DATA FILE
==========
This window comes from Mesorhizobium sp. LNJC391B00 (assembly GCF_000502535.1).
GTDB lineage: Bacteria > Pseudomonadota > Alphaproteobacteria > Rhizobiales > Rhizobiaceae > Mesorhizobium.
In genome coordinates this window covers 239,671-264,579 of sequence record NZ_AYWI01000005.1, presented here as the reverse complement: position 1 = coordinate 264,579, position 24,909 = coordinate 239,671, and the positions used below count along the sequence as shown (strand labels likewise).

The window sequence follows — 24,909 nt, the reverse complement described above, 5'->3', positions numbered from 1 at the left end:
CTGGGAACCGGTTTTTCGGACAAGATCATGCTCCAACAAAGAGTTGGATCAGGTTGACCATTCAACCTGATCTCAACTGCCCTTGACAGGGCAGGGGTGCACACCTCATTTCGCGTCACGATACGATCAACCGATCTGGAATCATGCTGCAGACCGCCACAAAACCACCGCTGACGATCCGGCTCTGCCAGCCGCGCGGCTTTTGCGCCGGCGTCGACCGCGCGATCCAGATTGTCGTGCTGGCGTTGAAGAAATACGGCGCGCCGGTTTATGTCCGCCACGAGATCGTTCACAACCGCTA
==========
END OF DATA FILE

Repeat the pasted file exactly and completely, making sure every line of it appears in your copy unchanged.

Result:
This window comes from Mesorhizobium sp. LNJC391B00 (assembly GCF_000502535.1).
GTDB lineage: Bacteria > Pseudomonadota > Alphaproteobacteria > Rhizobiales > Rhizobiaceae > Mesorhizobium.
In genome coordinates this window covers 239,671-264,579 of sequence record NZ_AYWI01000005.1, presented here as the reverse complement: position 1 = coordinate 264,579, position 24,909 = coordinate 239,671, and the positions used below count along the sequence as shown (strand labels likewise).

The window sequence follows — 24,909 nt, the reverse complement described above, 5'->3', positions numbered from 1 at the left end:
CTGGGAACCGGTTTTTCGGACAAGATCATGCTCCAACAAAGAGTTGGATCAGGTTGACCATTCAACCTGATCTCAACTGCCCTTGACAGGGCAGGGGTGCACACCTCATTTCGCGTCACGATACGATCAACCGATCTGGAATCATGCTGCAGACCGCCACAAAACCACCGCTGACGATCCGGCTCTGCCAGCCGCGCGGCTTTTGCGCCGGCGTCGACCGCGCGATCCAGATTGTCGTGCTGGCGTTGAAGAAATACGGCGCGCCGGTTTATGTCCGCCACGAGATCGTTCACAACCGCTA